Pussy, Pot and parliament is actually a loosely told tale of how >Kidd Funladelic joined the US Funk Mob ( for all you unfunky folk the US Funk Mob are better known as Parliament/Funkadelic.) That psychedelic, or space sounding instrument that dominates the audio landscape so fiercely is a guitar played by none other than the Mad Master of Heavy Metal Funk himself Michael Hampton a.k.a. Kidd Funkadelic. I loved his sound up against my bass line. We hope you do too. back to top

Could You Ever Love a Stranger?, is a song about the world's greatest I wanted it to be a blues rap with an Allman Brothers Feel. (By the way,Greg Allman is one of the most soulful singing white boys I have ever heard.)
And speaking of soulful white boys, this album introduces a guitar player whose passion and soul burn a hole in everything he plays. Listen to Redemption Song, Do you! And this song where He and I go at it on guitars.
His name? Adam Charleton, he calls himself Confidence the Ghost Writer , I call him my friend, Thanks Adam for being there and believing in the project. back to top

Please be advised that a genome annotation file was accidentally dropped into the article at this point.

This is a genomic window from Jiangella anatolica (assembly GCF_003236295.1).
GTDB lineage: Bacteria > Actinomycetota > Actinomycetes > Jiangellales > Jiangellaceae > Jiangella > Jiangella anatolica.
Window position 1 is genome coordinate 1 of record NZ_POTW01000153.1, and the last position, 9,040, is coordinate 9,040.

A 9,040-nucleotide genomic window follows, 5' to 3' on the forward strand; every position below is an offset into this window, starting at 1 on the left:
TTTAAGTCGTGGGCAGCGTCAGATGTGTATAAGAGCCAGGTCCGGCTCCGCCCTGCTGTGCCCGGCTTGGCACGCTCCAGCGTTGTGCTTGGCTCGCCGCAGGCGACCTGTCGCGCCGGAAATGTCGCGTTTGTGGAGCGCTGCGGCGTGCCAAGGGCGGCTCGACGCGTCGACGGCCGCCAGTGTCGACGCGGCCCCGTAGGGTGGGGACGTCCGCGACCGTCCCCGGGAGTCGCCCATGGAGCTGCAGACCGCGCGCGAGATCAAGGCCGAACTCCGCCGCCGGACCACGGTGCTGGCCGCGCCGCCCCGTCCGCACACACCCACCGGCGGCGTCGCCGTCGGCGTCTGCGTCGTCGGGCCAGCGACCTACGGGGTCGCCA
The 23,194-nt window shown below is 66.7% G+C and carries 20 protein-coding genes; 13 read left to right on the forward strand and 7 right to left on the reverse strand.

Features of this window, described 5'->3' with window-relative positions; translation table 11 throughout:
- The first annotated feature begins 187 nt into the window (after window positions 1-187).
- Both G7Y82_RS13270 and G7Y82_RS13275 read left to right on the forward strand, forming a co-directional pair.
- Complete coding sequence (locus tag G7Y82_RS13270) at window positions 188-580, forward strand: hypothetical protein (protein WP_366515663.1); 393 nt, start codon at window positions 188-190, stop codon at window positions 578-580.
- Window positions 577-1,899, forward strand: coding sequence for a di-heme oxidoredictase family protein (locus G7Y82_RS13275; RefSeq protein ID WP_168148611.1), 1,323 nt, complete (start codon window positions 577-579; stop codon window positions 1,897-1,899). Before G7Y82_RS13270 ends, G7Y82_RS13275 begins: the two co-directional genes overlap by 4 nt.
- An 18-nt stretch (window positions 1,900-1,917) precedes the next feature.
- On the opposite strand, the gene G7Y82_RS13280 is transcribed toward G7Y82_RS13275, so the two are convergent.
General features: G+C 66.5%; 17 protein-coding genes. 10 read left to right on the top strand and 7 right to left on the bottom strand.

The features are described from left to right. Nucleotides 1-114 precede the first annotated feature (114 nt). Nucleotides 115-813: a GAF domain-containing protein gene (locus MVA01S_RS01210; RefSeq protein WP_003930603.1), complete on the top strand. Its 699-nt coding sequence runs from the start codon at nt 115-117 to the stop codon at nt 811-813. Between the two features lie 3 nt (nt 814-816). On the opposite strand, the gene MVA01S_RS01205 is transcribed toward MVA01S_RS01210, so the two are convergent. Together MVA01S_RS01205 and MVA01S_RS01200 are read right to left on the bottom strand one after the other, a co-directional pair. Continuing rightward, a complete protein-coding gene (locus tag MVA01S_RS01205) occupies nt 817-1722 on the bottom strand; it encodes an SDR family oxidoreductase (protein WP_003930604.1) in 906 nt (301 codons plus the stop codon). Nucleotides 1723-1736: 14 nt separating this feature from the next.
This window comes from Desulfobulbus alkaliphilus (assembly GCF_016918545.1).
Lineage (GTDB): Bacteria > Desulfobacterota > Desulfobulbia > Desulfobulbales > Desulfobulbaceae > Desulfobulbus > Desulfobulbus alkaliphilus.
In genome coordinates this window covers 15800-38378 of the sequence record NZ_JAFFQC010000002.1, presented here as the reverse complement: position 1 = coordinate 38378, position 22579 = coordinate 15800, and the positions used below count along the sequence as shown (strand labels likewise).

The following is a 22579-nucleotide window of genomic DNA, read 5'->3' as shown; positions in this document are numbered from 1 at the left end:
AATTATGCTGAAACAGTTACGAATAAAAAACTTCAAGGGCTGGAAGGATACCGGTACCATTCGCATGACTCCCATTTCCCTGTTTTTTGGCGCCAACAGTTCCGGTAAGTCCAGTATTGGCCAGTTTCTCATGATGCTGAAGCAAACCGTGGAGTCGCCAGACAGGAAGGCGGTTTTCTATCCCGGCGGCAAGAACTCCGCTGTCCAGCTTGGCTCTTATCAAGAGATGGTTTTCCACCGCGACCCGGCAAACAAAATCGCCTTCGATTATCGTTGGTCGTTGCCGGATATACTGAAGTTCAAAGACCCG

Before I talk about the next tune, I have to sincerely and passionately thank Brother Rob Dickerson, and his queen, Sister Wanda Dickerson for their belief and support of me. I would also like to thank them eternally, for being a continuous positive cultural light in the darkness that is Camden, NJ (If you would like to learn more about their good work, and it's impact on the community and the world, if you just want to make a contribution to a very worthy cause, visit Because of you two, your family, and the lives you have touched, I know there is hope. back to top

The title track is one of my favorites, because I think it to be the epitome of funk. The horns man! The horns! Soooo funky!! This song was inspired by P-Funk live shows. I picked up the bass and pretended I was Bootsy.... oh well, welcome back to reality. I hope you enjoy the album, and may the funk be with you. Oh yeah! , and you continue your evening in pleasure.

Thanks to the creator,

Toe-Knee back to top